Results showed that in the rapid-disease-progressing model, mice treated before disease onset saw a 39 percent increase in survival compared to control treated mice. Strikingly, in mice treated at 21 days of age, disease progression was slowed by 66 percent. Perhaps more surprising was the finding that even after symptoms surfaced in these models, treatment still resulted in a 23 percent increase in survival and a 36 percent reduction in disease progression. In the slower-disease-onset model, treatment extended survival by 22 percent and delayed disease progression by 38 percent.
"The extension of survival is fantastic, and the fact that we delayed disease progression in both models when treated at disease onset is what drives our excitement to advance this work to human clinical trials," said Kevin Foust, PhD, co-first author on the manuscript and an assistant professor in neurosciences at The Ohio State University College of Medicine.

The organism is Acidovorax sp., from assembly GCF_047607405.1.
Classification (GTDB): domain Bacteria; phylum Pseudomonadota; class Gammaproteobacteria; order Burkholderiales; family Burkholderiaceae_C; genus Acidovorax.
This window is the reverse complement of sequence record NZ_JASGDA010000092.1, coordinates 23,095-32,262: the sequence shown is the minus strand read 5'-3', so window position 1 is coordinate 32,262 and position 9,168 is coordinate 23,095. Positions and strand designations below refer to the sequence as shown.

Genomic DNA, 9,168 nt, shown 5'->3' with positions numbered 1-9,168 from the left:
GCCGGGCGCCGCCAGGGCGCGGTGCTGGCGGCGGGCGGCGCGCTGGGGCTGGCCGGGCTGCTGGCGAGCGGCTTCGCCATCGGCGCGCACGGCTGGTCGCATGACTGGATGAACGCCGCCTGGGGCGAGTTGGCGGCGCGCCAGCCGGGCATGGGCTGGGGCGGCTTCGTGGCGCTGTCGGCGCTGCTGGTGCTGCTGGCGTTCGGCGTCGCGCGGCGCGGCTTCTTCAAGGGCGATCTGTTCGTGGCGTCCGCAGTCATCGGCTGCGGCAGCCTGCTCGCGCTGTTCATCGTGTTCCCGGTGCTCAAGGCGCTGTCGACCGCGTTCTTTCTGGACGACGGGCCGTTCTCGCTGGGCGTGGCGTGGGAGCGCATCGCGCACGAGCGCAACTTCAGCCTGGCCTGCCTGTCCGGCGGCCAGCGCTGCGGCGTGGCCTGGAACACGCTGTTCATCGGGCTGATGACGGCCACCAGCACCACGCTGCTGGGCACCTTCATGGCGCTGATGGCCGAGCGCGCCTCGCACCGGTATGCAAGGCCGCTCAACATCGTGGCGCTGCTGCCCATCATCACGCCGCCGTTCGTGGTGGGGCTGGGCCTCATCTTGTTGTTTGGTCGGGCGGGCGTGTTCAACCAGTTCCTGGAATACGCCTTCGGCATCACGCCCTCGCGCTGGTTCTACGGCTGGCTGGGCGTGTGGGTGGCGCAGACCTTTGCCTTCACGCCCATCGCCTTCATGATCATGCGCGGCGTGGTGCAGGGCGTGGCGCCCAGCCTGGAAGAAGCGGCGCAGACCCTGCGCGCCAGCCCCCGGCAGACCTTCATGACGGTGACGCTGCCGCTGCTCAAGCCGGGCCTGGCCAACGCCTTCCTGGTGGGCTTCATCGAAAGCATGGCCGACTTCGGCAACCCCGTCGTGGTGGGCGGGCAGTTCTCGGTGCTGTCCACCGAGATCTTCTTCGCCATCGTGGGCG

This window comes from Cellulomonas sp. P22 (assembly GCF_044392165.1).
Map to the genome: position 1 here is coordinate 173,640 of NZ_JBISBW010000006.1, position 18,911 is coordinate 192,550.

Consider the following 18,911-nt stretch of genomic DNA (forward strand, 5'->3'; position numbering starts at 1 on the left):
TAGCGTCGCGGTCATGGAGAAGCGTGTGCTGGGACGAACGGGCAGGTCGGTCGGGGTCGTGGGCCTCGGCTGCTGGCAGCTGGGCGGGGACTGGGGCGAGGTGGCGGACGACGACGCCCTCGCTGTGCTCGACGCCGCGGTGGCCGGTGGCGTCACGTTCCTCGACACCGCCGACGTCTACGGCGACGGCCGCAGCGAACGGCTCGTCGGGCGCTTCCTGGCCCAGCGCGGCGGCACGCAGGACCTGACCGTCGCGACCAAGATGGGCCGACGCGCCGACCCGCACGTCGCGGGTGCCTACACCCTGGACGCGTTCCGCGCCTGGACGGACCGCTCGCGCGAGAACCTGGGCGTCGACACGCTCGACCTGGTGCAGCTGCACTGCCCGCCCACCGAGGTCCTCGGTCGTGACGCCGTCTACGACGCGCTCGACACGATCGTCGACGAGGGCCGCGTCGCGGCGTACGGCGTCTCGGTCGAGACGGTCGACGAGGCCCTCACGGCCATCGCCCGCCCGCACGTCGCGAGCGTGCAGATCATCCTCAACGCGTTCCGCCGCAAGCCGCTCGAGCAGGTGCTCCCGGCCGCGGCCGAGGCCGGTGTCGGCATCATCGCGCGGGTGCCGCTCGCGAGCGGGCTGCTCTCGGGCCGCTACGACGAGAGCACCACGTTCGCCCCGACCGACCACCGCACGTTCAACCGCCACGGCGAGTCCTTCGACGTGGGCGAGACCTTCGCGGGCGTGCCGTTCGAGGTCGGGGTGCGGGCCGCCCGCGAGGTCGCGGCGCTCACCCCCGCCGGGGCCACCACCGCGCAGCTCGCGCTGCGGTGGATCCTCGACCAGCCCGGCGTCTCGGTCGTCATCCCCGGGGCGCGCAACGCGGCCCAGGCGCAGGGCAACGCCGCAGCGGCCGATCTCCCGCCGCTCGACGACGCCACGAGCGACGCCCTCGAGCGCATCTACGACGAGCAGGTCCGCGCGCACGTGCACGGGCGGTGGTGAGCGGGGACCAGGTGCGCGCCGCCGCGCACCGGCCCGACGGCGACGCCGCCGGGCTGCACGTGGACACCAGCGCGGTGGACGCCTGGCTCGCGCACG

In addition to the potential therapeutic benefit, the study also offers some interesting insights into the biological underpinnings of ALS. The role of motor neurons in ALS has been well documented, but this study also highlighted another key playerastrocytes, the most abundant cell type in the human brain and supporters of neuronal function.
"Recent work from our collaborator Dr. Cleveland has demonstrated that astrocytes and other types of glia are as important if not more important in ALS, as they really drive disease progression," said Dr. Kaspar. "Indeed, in looking at data from mice, more than 50 percent of astrocytes were targeted throughout the spinal cord by this gene-delivery approach."
Ideally, a therapy would hit motor neurons and astrocytes equally hard. The best way to do th
|Contact: Gina Bericchia|
Nationwide Children's Hospital